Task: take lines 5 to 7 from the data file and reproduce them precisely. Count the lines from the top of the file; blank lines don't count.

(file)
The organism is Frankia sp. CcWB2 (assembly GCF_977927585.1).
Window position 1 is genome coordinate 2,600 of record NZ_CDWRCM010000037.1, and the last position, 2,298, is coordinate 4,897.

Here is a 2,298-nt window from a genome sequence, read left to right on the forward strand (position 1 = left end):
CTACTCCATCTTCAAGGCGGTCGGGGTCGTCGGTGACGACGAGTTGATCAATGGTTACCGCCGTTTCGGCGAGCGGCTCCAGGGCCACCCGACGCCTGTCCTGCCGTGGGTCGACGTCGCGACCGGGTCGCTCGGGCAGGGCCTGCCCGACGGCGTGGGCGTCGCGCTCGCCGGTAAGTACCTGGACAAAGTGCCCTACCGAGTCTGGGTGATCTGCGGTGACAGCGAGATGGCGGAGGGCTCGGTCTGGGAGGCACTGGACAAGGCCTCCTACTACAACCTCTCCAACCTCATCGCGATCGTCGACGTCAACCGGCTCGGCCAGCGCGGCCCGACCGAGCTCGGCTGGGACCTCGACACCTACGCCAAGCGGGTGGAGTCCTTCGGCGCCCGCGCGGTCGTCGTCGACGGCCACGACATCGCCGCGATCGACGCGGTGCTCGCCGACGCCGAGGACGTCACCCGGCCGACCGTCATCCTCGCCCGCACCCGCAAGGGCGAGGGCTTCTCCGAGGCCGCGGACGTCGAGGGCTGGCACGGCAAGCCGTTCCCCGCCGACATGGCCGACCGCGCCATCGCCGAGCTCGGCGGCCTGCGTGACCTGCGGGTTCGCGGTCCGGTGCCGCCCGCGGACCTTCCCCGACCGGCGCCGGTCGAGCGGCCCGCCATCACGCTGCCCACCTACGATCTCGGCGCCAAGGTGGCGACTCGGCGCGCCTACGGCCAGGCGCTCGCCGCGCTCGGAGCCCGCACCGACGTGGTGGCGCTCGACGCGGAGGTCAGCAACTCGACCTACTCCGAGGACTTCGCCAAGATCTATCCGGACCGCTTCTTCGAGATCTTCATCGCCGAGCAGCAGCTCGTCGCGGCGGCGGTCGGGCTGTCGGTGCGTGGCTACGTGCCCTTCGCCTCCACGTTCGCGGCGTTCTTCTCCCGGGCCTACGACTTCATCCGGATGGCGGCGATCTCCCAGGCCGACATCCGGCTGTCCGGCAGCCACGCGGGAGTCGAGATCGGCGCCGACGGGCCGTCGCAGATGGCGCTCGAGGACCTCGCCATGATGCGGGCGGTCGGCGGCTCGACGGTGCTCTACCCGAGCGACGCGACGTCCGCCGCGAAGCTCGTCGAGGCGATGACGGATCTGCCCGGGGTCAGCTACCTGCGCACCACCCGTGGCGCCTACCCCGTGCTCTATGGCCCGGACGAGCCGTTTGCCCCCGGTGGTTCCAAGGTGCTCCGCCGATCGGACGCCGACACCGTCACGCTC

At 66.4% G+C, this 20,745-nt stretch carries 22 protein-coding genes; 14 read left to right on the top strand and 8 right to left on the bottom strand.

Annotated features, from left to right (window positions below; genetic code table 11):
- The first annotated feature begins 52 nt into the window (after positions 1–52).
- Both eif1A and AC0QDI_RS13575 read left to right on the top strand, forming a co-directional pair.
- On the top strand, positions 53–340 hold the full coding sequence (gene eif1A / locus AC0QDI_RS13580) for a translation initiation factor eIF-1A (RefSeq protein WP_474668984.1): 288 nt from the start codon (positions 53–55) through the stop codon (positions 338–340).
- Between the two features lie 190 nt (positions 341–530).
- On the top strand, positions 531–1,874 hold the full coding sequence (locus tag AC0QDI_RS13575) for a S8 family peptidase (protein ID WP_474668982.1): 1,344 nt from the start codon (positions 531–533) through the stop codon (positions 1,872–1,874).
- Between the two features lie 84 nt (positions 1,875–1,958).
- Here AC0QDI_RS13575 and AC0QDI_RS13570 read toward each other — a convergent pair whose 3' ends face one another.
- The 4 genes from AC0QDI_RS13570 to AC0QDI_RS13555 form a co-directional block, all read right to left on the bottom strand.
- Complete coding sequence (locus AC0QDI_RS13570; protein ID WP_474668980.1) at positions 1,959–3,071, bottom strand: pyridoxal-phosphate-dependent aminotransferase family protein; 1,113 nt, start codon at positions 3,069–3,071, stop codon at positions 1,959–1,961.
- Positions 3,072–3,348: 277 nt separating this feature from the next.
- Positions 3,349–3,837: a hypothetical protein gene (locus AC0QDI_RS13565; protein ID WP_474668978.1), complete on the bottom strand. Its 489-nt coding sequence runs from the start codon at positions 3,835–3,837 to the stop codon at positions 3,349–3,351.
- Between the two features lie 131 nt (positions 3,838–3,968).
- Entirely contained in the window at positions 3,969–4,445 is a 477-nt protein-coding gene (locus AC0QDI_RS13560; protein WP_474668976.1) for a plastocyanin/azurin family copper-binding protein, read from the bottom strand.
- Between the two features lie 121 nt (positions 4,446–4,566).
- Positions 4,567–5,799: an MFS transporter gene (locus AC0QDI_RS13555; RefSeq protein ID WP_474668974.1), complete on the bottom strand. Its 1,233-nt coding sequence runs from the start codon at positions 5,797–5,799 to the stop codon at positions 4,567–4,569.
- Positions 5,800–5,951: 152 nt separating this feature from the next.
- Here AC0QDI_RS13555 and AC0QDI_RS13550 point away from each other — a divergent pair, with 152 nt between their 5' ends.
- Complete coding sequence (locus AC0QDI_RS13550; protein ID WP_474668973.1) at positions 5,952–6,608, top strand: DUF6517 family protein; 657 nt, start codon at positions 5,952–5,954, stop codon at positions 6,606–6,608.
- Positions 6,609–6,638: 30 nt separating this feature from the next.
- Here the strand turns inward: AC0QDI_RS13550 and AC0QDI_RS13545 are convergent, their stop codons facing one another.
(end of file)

At 66.4% G+C, this 20,745-nt stretch carries 22 protein-coding genes; 14 read left to right on the top strand and 8 right to left on the bottom strand.

Annotated features, from left to right (window positions below; genetic code table 11):
- The first annotated feature begins 52 nt into the window (after positions 1–52).